I also want to convey her age (young) which means her features are rounded, slightly blunt, and soft (I’ll use color also as a symbol of her age, when I do finally start painting). I had to measure the drawing carefully, because her chin and nose kept growing in the drawing, giving her that kind of solid jaw-bone look of grown ups.

But the most important thing I want to convey is the way she’s  listening hard to the tune in her head and reaching into her flute to pull out the music and send it into the world. That’s going to be the magical thing that makes this painting work.

This is to to be a larger size painting than I usually work in, on 12 x 16 Arches watercolor block—blocks being the easiest thing to schlepp back and forth to the Pacific Art League watercolor class, where I do most of my watercolor painting.

The music in your bones

Watercolor color study
Watercolor color study

Last night after the session wound up, after the last Irish jig and reel danced out across the floor, after the last polka whirled by and the last hornpipe bobbed out for the night, after the flutes were swabbed  clean and the fiddles wrapped and stowed in their cases., we musicians fell to talking a bit about Irish music.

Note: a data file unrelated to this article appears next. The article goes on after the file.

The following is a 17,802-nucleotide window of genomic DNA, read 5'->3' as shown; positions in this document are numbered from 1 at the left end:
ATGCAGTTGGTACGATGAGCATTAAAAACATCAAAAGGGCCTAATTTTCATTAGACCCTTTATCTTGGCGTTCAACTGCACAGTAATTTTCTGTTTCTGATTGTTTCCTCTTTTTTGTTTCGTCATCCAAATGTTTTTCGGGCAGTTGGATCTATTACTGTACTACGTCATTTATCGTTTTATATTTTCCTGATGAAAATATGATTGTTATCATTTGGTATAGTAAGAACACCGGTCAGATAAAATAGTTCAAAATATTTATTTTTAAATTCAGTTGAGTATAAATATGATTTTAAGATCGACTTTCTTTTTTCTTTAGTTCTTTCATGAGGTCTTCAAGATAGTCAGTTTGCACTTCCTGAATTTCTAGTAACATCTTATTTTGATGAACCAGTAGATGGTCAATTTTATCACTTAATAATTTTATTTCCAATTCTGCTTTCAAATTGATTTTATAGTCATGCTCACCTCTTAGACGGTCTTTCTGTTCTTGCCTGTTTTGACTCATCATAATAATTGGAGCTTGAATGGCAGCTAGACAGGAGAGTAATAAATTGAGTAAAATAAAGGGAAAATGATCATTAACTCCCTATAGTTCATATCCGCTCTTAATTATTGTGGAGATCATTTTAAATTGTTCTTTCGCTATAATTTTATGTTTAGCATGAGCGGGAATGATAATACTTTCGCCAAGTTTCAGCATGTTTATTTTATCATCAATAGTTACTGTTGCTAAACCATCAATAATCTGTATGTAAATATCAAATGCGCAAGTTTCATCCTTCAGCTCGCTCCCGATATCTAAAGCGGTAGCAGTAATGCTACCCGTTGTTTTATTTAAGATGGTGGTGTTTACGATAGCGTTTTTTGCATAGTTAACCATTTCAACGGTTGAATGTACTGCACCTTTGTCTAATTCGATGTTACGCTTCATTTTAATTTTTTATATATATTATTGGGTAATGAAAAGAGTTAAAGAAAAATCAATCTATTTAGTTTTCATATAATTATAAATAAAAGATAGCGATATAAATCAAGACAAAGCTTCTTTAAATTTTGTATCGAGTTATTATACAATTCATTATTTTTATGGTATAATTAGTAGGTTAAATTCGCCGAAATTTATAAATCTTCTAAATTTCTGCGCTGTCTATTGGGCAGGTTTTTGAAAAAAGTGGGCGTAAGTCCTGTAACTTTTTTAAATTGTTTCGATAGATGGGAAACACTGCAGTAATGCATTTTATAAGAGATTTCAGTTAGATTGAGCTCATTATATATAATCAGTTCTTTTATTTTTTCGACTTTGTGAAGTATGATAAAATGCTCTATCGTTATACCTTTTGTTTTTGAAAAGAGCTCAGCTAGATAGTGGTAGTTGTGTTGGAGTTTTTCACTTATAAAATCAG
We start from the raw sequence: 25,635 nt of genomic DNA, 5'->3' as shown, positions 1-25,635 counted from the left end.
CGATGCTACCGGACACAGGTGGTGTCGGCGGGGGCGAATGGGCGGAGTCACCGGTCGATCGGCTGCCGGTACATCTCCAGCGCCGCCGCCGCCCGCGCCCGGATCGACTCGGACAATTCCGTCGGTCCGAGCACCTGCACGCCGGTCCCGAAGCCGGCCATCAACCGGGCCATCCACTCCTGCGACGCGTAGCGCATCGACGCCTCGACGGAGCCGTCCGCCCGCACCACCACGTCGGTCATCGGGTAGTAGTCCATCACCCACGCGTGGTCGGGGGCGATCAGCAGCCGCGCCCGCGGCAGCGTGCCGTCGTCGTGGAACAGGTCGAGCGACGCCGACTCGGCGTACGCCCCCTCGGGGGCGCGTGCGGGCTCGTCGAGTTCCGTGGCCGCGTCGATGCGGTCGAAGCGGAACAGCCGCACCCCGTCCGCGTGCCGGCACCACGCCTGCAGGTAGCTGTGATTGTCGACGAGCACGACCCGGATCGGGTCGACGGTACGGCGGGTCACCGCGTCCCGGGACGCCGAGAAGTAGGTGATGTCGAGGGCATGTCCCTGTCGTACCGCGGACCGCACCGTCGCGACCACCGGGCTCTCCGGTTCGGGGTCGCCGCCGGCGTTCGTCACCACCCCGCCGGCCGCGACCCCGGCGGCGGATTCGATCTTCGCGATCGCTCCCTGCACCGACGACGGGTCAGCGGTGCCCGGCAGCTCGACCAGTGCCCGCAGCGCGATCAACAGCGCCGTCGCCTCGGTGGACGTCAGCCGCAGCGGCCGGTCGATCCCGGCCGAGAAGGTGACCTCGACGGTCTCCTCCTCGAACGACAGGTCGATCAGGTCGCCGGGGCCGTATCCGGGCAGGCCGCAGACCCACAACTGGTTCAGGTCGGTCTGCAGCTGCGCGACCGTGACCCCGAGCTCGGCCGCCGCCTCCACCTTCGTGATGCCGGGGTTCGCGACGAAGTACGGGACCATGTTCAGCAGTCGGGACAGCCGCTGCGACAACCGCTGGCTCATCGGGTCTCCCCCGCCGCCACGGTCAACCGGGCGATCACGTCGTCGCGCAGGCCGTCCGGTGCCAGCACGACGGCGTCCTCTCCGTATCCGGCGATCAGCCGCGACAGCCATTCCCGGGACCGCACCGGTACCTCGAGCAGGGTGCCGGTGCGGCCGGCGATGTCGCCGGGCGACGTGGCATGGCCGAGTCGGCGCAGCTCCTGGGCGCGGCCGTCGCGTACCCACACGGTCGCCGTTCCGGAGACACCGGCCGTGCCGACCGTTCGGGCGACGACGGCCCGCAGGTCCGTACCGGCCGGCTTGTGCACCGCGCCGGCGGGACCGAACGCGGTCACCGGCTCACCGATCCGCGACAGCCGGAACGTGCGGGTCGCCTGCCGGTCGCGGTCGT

We talked about how we came to this old and eccentric style of music in this land of pop melody and commercial jingles. Nearly every person at that party came into the music during a crisis in their life (many of us, it seemed, found it while ending a bad relationship). We found solace in the music, friendship in our instrument. “When I feel down or troubled,” C. said, “I tell it to my fiddle.”

How well I know that type of long conversation with my flute.

Not everyone who comes to Irish music is an emotional refugee looking for comfort. Some are lucky enough to have been born into the music, and wise enough to continue playing their legacy. Others just enjoy the intellectual exercise of learning stacks of tunes. And most of us love the camaraderie and community that comes from playing this music with others.

But I’d wager that for lots of musicians, the music is more importantly a place of comfort and safety. The familiar tunes are like favorite stories  we tell ourselves when we’re happy, scared, bored, or sad.

No matter our level of competence, just to sit quietly by ourselves and play this music is to have a relationship with the tunes and with our instruments that is as deep and serious as our relationships with our spouses, our children, our parents.  I guess because ultimately, it’s a relationship with ourselves.

Study of a flute player

Girl playing flute Graphite value study
Girl playing flute